Industry representatives join call for bottle return system

Ljubljana – Beverage companies have expressed support for an initiative urging the introduction of a bottle deposit scheme for drinks packaging. They believe the system would help boost environmental efforts as well as support the food and drinks industry, which has been plagued by supply issues.

The proposal to put in place the bottle return system in Slovenia was given by the environmental NGO Eko Krog late last year. Environment Minister Andrej Vizjak is in favour of the initiative, saying not long after it was line with the new environment protection bill.

The association of beverage companies, which is part of the Chamber of Commerce and Industry (GZS), has joined the call, noting that the system would ensure a better separate collection of beverage bottles, both those that can be reused and those intended for recycling.

“According to the minister, with good cooperation and strengthened dialogue, the new environment protection act could already include articles regulating waste management so that a national packaging deposit system could be set up,” the association said in a press release.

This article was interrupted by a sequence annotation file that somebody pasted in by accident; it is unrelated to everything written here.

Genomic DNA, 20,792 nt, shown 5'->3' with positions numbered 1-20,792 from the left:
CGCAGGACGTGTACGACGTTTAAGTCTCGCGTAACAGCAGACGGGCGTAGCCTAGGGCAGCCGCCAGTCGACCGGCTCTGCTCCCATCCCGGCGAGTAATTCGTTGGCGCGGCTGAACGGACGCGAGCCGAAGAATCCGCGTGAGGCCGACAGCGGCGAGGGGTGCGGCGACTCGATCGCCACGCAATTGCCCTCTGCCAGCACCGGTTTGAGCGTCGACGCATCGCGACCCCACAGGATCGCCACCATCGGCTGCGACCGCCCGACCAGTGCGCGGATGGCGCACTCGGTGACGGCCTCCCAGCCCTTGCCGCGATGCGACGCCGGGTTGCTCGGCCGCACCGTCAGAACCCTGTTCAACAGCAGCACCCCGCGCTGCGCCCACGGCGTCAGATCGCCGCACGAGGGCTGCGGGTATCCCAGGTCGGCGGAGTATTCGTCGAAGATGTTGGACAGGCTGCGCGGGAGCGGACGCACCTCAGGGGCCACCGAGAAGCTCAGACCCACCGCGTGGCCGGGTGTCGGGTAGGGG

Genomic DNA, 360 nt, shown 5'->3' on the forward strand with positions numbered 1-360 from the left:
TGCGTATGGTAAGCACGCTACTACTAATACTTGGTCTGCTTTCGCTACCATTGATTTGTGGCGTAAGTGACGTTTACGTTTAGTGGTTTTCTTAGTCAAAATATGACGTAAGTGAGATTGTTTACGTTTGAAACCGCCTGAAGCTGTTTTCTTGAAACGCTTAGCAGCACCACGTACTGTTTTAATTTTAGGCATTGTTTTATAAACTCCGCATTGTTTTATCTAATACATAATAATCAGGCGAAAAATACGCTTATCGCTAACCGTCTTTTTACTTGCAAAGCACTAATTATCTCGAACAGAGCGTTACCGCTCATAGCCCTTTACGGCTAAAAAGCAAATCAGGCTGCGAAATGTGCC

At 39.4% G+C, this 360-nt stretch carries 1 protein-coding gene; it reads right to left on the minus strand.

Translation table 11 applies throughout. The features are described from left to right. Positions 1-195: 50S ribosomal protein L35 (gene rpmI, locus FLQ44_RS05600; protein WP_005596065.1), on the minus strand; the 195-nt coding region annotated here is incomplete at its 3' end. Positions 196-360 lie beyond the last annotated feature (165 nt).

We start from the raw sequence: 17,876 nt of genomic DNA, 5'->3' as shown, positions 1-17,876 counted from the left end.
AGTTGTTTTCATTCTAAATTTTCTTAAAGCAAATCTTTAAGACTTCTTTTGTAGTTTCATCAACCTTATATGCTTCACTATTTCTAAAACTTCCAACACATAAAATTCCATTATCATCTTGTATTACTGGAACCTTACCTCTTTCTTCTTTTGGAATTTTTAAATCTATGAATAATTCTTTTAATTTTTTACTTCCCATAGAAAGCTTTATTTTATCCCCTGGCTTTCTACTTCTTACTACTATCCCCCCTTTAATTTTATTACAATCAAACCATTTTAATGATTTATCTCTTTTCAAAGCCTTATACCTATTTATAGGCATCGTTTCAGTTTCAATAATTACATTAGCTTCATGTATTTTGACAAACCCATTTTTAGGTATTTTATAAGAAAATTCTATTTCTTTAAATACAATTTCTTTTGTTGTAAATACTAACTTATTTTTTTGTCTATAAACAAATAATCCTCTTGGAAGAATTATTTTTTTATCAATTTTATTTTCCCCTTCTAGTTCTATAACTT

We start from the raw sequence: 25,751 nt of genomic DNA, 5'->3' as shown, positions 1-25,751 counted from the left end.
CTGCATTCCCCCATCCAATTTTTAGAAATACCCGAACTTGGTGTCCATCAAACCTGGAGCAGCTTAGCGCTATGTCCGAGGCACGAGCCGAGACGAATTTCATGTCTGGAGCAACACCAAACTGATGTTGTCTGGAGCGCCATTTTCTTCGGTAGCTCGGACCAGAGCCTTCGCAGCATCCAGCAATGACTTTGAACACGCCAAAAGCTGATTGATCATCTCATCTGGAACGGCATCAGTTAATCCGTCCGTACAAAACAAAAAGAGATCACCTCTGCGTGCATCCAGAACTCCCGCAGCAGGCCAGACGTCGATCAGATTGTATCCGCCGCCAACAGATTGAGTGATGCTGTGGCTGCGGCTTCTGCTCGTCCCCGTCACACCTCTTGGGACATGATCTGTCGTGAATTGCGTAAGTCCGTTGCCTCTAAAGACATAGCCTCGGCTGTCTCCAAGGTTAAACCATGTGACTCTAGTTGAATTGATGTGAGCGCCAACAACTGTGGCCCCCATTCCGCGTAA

Eleven countries in Europe have such a scheme in place – Croatia, Denmark, Estonia, Finland, Germany, Iceland, Lithuania, the Netherlands, Norway, Sweden and, from this year, Slovakia. Meanwhile, in Slovenia there is a deposit system for returnable glass packaging.

Under the packaging return scheme, consumers pay a deposit which is returned to them after they return the packaging or product in question.

The drinks packaging deposit system would offer consumers an economic incentive to return empty containers to the shop, hence improving recycling or reuse rates, the association said. Under the system, beverage bottles would be collected, as well as cans in some cases.

Such efforts are also key when it comes to the implementation of an EU directive that commits member states to separately collect 77% of beverage bottles for recycling by 2025. The share is expected to rise to 90% by 2029, the press release adds.

“We will assist and actively engage in the preparation and implementation of the necessary activities for the introduction of an effective system that will enable the attainment of the goals of separate collection of beverage packaging, and the exemplary implementation of the principles of extended producer responsibility and environmental efforts,” said Tatjana Zagorc, head of the GZS chamber of agricultural and food companies, under which the association operates.

In addition to Minister Vizjak and the industry representatives, the NGO’s initiative is also supported by the centre-left opposition Marjan Šarec Party (LMŠ).